If they buy a weapon or piece of armor then they are more than likely to equip it to themselves, so you don’t want them leaving the store with items worse than what they already own, as that won’t help you next time you are dungeon crawling.

You can design the layout of your store and which items you will be displaying. To draw in more customers, having your best items in your store window is practically a must.

But how can we draw in customers if we have no items? Well, by choosing to go out to a dungeon, Recette and Tear can be escorted by one of many adventurers that you can befriend throughout the story. Each one is a different class (knight, assassin, etc.) and will use different weapons and armor.

Successfully defeating enemies and collecting items, as well as finishing off the dungeon boss, will allow you to keep everything you have collected to sell in your store. You have a limited space in your inventory though, so choose wisely.


The sound of the game isn’t something that will be very memorable to the player; it’s a run-of-the-mill blend of generic tunes, none of which stand out but still make for decent background noise.

All of the dialogue is in Japanese, so those who aren’t into playing games in their non-native language may find the story segments hard to connect to.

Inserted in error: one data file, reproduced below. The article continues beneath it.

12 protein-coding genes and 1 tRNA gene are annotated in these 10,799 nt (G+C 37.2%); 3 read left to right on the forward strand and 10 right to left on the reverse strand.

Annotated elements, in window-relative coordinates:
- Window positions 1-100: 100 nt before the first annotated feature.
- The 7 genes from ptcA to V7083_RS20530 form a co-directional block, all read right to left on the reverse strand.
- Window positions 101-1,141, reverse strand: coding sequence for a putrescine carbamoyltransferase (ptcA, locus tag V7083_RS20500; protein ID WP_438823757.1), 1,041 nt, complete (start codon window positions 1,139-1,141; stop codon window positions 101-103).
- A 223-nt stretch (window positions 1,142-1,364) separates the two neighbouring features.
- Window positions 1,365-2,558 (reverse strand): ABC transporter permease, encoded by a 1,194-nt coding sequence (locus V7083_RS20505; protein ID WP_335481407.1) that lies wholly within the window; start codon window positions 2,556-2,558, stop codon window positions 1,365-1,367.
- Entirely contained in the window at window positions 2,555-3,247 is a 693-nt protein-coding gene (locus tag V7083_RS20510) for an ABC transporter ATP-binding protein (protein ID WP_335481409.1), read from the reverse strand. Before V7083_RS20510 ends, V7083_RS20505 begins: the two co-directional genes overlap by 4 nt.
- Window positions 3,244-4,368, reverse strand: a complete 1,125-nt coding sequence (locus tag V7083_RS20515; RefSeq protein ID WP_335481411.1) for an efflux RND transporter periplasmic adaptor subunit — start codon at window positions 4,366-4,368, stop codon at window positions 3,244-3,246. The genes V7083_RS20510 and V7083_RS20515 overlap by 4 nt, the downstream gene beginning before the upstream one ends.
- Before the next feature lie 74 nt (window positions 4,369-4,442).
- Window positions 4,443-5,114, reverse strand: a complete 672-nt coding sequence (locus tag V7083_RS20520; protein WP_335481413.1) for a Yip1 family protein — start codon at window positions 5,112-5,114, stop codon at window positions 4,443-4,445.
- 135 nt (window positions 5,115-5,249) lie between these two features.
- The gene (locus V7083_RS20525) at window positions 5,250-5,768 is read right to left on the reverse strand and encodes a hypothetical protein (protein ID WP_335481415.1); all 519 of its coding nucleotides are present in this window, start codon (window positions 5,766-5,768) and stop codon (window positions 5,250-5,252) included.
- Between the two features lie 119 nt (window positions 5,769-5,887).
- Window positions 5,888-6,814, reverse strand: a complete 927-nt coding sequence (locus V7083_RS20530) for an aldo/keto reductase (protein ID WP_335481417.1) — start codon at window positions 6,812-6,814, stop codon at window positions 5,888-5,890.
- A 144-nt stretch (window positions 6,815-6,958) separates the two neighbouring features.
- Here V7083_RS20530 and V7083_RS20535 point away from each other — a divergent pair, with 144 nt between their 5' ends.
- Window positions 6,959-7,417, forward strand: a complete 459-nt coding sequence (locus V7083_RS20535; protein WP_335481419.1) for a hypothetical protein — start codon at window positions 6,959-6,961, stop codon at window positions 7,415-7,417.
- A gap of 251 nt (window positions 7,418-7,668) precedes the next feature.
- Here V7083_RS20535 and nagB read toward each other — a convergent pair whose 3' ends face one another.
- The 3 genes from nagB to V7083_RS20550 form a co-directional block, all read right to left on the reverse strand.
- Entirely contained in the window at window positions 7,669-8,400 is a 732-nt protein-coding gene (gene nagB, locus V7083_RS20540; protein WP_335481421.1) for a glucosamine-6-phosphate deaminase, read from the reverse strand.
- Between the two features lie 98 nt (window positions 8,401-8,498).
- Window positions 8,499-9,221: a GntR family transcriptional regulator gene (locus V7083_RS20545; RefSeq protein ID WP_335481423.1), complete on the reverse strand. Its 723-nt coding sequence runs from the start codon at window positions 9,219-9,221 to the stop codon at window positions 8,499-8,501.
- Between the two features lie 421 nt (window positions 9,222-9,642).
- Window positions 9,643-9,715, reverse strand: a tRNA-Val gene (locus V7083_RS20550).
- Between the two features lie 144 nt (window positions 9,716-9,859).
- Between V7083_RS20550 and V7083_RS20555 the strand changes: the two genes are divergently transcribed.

Some voices are more tolerable than others, but for those that are fine with this choice, then it is passable. The art style is cute, if not a bit simple, but that isn’t necessarily a bad thing.

Some sprites do appear to be either borrowed or copied from other games (mainly the enemy ones), so they look a little odd when compared to the sprites of main characters. The character design is quite appealing though, and the style of each character does suit their archetype within the fantasy setting.


Recettear: An Item Shop’s Tale is a refreshing take on the dungeon crawling genre with an injection of economic management. You get the options of both dungeon crawling and micro managing your own little store while also having the added pressure of a timer so it meets the requirements of at least being a challenge for the player.

Beating the game can unlock various new modes such as an Endless Mode which allows you to carry on with the game without worrying about a looming debt. There is also the Survival Mode that cranks up the difficulty with every rising debts and great fluctuation of item worth over the course of the story.

It’s nice to finally have another game that gives you something to do after you complete the main story and give you an extra added challenge.

For those looking for something different in the dungeon crawling genre of video games, then certainly give Recette and her quirky store a chance. At least then she won’t have to live in a cardboard box. Just think of the children!

Recettear: An Item Shop's Tale Review
Fun characters and quirky storyOffers different ways to play the gameAdds extra challenge for those who beat it
Prone to recolouring enemy spritesMusic isn't exactly memorableJapanese voices are mandatory